An organization’s exposure to political risk depends on the independence of the judiciary in the countries in which it operates, and risk managers should not assume that only emerging markets have political risk, Risk and Insurance Management Society (RIMS) Inc. suggested in a recent report.
“The paradigm dividing the world into developed and developing countries is antiquated and can lead risk managers astray,” RIMS said in the report, Decoding Political Risk Management, announced Wednesday. “The long-prevailing idea is that political risks are only in emerging markets.”
In the report, RIMS cited Greece – with its sovereign debt crisis and recent riots – as an example.
The report “features commentary from leading geopolitical risk management experts and explores top concerns, mitigation strategies, opportunities and the current political risk insurance market,” New York City-based RIMS said in a press release.
Political risk can include confiscation, expropriation and nationalization (CEN), licence cancellation, embargo, war, civil war and terrorism.
The report was written by Brandon Righi and edited by Morgan O’Rourke.
CEN coverage is “still core” to political risk coverage, but it can also include political violence, restrictions on foreign exchange, refusal on the part of a government to honor a contract, or trade credit, (government action that impairs payment of debt), according to the report.
“Capacity in the political risk market has ballooned from approximately $700 million in 2009 to $2 billion today,” RIMS said in the report. All figures are in United States currency.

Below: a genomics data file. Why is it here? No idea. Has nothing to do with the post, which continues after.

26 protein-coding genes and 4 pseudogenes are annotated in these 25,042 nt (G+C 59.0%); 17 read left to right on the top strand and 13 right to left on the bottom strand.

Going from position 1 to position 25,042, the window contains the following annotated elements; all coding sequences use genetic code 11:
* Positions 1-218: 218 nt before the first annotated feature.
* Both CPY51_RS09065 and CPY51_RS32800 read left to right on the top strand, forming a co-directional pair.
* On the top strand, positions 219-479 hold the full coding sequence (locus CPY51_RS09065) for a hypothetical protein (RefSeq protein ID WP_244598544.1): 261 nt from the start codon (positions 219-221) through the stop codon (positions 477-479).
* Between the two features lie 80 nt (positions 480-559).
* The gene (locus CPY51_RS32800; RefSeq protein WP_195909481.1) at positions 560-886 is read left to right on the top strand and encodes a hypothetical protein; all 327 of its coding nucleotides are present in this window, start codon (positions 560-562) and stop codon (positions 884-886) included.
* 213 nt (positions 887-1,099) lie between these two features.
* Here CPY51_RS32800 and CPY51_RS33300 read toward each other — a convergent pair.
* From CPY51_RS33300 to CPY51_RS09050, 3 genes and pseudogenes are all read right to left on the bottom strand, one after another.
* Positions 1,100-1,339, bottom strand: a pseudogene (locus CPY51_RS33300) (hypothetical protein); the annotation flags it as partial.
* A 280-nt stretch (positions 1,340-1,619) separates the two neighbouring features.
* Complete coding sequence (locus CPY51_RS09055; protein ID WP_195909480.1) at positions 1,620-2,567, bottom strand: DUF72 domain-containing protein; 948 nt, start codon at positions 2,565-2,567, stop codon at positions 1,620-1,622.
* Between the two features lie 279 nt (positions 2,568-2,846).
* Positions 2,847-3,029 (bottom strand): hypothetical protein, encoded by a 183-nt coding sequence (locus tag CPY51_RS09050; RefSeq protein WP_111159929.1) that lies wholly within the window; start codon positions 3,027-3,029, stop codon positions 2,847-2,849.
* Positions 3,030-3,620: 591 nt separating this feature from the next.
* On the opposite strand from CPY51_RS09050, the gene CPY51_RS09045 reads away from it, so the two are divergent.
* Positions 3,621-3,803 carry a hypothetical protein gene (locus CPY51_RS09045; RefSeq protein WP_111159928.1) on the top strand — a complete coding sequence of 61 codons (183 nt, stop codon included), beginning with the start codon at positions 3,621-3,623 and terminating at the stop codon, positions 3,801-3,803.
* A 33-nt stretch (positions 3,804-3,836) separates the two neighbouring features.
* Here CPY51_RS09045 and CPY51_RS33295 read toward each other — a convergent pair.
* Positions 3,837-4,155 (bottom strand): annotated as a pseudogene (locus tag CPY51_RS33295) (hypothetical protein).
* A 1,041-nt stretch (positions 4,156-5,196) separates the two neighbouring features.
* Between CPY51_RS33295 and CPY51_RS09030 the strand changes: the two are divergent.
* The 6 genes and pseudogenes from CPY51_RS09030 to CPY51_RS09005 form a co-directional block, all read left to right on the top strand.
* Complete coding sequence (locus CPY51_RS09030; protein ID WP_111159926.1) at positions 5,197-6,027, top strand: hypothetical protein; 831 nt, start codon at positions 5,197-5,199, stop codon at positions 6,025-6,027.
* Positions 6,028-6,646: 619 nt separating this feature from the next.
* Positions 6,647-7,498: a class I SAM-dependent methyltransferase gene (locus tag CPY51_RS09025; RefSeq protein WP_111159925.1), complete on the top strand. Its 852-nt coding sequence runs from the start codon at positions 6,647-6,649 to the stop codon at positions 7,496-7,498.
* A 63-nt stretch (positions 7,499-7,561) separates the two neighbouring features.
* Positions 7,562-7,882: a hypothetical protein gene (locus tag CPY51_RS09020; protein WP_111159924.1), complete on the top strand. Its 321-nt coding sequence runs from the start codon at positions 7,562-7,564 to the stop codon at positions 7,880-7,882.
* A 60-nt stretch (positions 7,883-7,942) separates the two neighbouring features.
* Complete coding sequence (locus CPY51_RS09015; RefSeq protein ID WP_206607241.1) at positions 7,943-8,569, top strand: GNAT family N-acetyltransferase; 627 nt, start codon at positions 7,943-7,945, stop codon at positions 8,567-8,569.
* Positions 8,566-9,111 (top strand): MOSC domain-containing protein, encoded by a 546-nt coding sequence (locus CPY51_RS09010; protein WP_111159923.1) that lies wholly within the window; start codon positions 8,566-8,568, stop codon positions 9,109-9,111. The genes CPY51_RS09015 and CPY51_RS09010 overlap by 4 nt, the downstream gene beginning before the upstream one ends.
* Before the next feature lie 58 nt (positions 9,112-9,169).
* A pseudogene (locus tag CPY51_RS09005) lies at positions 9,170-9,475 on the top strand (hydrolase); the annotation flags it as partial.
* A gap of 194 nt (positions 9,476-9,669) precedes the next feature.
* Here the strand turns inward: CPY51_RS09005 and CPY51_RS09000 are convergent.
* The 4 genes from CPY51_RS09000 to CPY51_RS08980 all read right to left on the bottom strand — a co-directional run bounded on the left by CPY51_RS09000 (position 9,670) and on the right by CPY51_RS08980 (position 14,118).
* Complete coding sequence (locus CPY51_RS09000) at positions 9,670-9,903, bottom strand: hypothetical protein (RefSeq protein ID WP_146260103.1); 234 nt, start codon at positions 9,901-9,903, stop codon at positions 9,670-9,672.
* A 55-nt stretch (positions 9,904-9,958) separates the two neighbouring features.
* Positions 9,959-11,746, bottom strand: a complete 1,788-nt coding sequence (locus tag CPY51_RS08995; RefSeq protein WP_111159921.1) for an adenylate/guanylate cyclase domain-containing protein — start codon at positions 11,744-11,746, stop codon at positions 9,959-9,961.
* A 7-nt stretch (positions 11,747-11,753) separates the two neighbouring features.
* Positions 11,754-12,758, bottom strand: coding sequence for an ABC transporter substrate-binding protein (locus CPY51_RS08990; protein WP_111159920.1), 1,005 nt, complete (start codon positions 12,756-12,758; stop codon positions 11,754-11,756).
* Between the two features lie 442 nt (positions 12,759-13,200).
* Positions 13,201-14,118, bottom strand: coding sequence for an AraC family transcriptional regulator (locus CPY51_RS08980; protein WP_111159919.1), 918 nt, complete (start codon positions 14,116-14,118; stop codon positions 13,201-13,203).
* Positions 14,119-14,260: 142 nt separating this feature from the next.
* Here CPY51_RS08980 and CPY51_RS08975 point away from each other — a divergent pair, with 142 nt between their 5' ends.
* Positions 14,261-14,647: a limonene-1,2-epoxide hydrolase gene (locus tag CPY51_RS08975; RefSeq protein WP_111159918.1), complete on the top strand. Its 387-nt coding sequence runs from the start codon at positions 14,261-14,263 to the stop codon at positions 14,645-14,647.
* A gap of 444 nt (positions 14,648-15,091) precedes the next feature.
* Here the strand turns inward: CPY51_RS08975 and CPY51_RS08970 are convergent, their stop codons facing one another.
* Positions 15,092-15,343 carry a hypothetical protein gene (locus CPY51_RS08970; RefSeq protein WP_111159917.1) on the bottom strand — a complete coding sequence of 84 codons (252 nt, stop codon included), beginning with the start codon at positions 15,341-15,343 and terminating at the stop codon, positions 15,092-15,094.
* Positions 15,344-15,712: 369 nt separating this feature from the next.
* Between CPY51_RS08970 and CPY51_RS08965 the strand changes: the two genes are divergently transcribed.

“A risk manager can tap into a number of resources when exploring how to define the organization’s political risk,” RIMS noted, citing as examples the Multilateral Investment Guarantee Agency, the Overseas Private Investment Corporation, World Bank and Export Development Canada.
Risk factors in political risk include the price of food and countries with high ratio of young to old people, especially those with poor education systems.
“As for markers of stability, a strong, independent and transparent judiciary is hallmark.”
RIMS noted that the maximum coverage available is “typically $150 million per project or risk,” and that high-profile attacks perpetrated or inspired by the Islamic State of Iraq and Syria (ISIS) “is driving a rapid increase in business for terrorism coverage.”
ISIS is also known by several other names, including Islamic State of Iraq and the Levant (ISIL) and Dawla al-Islamiya fi al-Iraq wa as-Sham (DAESH), Australian National Security states on its website. ISIL’s primary targets include security forces in Iraq, Shia Muslim civilians and community and tribal leaders in Iraq who publicly condemn ISIL. ISIL also targets the Syrian government and some Syrian opposition groups, Australian National Security adds.
“ISIL presents a global terrorist threat which has recruited thousands of foreign fighters to Iraq and Syria from across the globe and leveraged technology to spread its violent extremist ideology and to incite terrorist acts,” the U.S. State Department says on its website. The State Department notes that members of the global coalition to counter ISIL, announced in 2014, include Canada, the U.S., the European Union, Norway, Australia, Turkey, Iraq, Egypt, Tunisia, Jordan, Lebanon, Saudi Arabia, the United Arab Emirates, Bahrain, Malaysia and Afghanistan, among other nations.